Charity Information 2015-16

Junior School

Stroke Assoc logoA stroke strikes every three minutes in the UK in an instant but its effects can last a lifetime. Stroke is the largest cause of complex disability and around 80% of stroke survivors experience movement problems. Three quarters of stroke survivors lose the use of one of their hands. Often they have to re-learn to do the things they’ve always done – using their other hand. At the Stroke Association, they believe in life after stroke and support people through their rehabilitation. Many stroke survivors find that completing everyday activities with one hand is a life-long challenge. However, the Stroke Association provides much-needed hope, inspiration, advice and support to thousands of people affected by stroke and their loved ones.

Raising money for this amazing charity will help countless people. Just £5 provides fact sheets to fifteen stroke survivors to help them come to terms with the effects of stroke. £10 helps train a volunteer to take blood pressures and help prevent avoidable strokes.  £17 allows their Stroke Information Service to provide vital telephone support to a stroke survivor, a family member or carer, £25 buys gardening tools to make gardening accessible for a stroke survivor; £100, would allow the stroke association to run an art therapy workshop for 10 stroke survivors, £125 would allow them to run an accessible allotment for stroke survivors through the summer. Only £155 provides a stroke survivor, or their carer, with a grant for food, electricity, or appliance they desperately need, which is an absolutely amazing service. £160 buys a wearable motion sensor to measure the effects of specialised physical training programmes for stroke survivors. £168 pounds provides a month’s worth of treatment drugs to reduce brain damage after stroke.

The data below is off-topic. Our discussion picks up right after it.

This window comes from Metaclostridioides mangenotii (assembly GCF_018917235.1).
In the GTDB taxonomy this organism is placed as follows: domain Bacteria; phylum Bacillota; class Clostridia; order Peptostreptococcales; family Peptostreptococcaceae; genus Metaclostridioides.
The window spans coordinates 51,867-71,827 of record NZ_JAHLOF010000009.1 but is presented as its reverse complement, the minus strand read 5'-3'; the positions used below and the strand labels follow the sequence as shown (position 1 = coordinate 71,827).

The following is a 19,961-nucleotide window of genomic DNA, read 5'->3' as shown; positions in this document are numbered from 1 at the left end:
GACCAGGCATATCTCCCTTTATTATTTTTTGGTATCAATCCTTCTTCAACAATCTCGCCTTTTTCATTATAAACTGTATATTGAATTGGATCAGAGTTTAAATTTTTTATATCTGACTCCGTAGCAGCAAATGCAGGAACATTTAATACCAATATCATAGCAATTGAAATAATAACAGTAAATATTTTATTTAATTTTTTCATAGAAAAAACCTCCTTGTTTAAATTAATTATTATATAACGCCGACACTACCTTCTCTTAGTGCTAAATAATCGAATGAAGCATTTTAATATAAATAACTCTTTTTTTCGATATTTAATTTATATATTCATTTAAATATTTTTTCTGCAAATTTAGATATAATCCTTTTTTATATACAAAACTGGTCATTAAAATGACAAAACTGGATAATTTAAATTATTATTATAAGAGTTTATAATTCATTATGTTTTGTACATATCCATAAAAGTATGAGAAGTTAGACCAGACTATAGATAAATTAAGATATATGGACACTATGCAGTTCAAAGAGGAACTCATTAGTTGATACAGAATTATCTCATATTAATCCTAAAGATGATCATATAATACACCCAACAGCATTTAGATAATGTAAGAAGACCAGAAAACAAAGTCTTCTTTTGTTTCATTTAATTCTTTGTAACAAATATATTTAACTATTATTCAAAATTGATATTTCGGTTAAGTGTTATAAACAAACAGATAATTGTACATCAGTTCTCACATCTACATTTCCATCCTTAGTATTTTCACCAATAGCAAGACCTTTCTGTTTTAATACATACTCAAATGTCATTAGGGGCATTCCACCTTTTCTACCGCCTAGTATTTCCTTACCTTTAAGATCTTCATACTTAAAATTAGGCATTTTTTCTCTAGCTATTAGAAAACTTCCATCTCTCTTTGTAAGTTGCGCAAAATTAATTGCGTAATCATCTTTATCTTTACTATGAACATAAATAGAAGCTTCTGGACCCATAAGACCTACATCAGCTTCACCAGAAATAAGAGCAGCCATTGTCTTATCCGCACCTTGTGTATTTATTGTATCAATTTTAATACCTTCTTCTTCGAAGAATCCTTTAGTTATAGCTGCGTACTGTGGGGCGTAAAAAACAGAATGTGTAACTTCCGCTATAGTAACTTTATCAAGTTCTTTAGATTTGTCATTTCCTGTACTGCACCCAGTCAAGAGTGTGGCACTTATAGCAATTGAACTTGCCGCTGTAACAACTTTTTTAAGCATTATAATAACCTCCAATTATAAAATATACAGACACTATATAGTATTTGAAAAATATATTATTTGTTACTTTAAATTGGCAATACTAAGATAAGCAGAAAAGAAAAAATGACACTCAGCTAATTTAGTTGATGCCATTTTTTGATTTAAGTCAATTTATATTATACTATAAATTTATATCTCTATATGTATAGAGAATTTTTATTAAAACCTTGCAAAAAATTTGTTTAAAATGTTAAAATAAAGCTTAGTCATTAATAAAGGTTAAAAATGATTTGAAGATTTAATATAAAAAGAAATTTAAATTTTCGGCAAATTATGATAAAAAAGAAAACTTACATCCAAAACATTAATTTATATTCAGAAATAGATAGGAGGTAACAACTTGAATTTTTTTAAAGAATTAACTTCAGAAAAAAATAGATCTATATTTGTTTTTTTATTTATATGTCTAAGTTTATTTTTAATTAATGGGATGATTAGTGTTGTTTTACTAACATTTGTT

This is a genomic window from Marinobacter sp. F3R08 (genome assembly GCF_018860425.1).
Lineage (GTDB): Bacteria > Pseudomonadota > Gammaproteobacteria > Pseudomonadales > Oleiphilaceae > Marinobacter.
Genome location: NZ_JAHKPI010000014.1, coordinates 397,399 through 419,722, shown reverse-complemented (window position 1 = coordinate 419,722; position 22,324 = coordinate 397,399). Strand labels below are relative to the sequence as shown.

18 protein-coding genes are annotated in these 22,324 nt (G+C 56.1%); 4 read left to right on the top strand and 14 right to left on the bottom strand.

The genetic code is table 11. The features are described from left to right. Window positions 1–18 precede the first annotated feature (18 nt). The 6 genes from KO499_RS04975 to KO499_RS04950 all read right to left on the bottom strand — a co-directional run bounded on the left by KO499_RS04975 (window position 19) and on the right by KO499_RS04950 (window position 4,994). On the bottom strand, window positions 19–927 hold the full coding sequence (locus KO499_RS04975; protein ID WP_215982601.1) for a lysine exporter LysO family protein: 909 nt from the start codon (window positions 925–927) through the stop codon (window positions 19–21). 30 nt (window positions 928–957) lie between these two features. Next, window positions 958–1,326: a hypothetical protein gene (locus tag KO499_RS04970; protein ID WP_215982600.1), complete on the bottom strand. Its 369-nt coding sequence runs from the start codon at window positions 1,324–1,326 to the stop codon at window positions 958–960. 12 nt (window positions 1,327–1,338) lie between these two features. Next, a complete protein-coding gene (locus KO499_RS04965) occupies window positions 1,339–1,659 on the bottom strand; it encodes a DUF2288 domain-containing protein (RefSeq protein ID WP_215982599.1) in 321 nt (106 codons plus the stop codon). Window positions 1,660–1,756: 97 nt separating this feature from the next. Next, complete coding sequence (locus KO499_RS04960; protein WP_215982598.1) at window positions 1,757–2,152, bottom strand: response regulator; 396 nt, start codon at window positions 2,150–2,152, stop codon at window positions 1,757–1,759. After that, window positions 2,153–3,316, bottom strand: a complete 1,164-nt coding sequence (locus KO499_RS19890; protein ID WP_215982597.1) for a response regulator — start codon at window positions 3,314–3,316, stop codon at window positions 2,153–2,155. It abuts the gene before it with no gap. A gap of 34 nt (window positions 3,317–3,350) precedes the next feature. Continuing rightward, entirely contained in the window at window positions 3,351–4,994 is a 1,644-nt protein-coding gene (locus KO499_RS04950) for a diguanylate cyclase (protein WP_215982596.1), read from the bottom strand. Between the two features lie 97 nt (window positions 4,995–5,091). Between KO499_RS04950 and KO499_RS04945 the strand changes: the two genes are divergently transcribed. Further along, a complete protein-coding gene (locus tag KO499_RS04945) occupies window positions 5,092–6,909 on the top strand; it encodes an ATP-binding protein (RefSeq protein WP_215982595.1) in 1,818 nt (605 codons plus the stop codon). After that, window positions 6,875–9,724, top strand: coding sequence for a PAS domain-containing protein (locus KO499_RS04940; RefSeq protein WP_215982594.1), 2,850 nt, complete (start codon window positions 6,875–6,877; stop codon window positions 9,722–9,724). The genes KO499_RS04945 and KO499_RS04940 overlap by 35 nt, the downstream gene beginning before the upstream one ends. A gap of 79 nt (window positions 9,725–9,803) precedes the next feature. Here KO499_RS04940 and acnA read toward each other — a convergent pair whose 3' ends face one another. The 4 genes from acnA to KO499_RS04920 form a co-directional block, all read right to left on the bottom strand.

Middle School

Year 11

Children's Cancer Unit logoThis year, Year 11 will be supporting The Children’s Cancer Unit, which is a local charity dedicated to helping fund and support the work of the Children’s Cancer and Haematology Unit in the Royal Belfast Hospital for Sick Children.  This includes funding equipement and resources such as staff training and research.  The Children’s Cancer and Haematology Unit cares for children up to the age of 16 with cancer and blood disorders, such as leukemia, sarcomas and tumours.